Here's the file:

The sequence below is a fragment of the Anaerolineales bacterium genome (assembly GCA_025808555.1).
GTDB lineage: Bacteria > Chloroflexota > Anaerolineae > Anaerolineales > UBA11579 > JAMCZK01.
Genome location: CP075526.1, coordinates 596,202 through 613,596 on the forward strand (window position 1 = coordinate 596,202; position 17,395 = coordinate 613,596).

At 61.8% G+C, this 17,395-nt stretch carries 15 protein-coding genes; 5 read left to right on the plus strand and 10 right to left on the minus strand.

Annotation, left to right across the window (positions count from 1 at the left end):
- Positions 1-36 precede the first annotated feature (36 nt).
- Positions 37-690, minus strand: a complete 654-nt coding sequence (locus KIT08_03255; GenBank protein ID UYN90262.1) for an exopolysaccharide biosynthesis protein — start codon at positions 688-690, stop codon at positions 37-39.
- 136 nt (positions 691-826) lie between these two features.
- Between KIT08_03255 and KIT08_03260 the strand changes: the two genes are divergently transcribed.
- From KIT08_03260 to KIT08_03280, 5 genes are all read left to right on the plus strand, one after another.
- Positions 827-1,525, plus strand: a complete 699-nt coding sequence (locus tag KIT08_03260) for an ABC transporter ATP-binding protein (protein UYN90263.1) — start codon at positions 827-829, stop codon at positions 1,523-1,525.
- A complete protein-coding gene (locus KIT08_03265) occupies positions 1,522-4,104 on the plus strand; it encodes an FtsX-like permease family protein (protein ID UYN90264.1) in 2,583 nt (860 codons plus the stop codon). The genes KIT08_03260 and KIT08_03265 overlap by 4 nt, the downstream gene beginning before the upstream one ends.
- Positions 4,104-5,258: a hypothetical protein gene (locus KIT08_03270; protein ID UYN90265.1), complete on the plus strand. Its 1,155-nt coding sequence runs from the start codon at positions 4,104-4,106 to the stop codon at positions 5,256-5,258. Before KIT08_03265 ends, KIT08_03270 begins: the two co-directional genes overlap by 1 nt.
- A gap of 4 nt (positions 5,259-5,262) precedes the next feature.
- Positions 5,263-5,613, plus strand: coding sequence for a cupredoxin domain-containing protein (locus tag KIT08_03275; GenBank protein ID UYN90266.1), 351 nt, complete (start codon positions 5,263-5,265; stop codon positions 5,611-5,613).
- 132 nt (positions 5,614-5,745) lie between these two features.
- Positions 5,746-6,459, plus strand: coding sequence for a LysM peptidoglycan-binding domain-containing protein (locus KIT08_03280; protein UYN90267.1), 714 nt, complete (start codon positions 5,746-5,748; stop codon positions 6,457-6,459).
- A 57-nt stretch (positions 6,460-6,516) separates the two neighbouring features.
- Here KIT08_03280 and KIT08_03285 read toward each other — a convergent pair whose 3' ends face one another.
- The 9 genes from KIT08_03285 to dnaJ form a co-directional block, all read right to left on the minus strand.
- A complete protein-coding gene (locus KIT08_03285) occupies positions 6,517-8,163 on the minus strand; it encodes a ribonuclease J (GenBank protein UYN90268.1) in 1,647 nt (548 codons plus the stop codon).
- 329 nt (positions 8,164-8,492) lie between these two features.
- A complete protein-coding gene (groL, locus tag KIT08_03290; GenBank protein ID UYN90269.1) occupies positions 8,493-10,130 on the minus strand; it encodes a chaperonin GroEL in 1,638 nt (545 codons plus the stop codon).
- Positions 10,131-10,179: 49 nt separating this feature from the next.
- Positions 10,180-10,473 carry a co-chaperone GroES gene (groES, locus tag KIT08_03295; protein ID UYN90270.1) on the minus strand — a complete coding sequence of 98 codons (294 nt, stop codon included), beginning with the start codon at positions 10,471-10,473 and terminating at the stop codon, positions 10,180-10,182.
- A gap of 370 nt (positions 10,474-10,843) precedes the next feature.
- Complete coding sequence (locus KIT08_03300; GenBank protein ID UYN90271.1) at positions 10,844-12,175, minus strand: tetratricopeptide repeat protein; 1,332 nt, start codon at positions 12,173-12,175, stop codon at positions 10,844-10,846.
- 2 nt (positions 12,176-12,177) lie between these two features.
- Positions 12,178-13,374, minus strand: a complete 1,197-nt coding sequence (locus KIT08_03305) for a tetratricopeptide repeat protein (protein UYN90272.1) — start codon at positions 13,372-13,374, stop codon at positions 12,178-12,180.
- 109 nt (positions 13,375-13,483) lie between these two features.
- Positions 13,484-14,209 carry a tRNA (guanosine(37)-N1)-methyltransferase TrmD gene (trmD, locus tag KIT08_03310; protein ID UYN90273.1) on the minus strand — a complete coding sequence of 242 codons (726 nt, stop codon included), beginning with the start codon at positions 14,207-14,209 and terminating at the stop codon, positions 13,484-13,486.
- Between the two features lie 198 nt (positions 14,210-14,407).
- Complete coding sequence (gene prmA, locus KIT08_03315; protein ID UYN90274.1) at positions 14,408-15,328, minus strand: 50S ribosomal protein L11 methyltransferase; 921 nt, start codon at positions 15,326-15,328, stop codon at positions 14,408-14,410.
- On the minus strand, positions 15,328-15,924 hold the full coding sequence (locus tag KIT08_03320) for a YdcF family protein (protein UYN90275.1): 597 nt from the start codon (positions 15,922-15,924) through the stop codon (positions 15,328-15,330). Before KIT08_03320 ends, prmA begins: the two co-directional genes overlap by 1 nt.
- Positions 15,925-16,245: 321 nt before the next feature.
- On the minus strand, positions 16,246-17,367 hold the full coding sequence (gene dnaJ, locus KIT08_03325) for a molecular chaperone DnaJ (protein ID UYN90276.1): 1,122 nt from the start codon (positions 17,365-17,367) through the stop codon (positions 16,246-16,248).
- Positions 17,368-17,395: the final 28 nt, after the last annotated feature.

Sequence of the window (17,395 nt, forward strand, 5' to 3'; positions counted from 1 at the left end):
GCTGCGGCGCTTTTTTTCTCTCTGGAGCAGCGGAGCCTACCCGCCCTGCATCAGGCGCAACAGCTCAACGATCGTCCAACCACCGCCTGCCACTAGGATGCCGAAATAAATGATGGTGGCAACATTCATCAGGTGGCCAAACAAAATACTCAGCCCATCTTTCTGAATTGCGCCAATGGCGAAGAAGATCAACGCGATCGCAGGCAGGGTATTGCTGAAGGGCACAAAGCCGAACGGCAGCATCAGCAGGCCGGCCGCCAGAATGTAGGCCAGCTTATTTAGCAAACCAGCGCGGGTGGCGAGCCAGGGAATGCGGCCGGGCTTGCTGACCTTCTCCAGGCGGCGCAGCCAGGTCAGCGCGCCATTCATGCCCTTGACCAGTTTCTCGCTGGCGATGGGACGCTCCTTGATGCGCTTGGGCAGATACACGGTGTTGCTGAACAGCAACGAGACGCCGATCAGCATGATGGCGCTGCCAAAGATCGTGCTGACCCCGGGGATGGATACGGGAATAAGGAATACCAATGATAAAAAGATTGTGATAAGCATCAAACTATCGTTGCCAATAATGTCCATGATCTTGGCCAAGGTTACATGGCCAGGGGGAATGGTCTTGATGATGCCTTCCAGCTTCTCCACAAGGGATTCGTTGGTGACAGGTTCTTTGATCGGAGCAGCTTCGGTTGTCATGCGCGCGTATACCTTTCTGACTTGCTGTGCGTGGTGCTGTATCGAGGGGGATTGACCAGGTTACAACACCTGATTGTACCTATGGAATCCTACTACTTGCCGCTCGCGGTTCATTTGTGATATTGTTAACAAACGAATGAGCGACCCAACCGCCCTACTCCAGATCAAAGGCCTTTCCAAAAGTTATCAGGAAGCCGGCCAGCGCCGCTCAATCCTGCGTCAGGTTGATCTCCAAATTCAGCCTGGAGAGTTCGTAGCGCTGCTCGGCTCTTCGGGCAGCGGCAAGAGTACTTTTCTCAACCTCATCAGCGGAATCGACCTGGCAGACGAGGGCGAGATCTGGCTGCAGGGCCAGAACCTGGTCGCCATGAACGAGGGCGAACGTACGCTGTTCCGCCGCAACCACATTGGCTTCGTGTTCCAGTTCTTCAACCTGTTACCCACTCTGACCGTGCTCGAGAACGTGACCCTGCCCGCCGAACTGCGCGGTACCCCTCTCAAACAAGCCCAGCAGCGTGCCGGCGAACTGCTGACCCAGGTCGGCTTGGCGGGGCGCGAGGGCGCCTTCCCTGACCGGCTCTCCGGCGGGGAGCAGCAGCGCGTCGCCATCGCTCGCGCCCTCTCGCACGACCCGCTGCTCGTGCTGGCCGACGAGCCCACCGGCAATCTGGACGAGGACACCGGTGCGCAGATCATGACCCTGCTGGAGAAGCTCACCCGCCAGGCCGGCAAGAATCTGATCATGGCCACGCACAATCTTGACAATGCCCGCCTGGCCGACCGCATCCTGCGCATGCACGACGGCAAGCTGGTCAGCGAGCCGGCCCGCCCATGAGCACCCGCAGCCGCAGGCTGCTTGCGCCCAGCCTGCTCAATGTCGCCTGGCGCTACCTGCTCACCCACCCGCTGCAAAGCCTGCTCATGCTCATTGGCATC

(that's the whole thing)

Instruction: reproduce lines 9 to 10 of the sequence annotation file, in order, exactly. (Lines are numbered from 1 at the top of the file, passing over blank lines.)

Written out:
- Between KIT08_03255 and KIT08_03260 the strand changes: the two genes are divergently transcribed.
- From KIT08_03260 to KIT08_03280, 5 genes are all read left to right on the plus strand, one after another.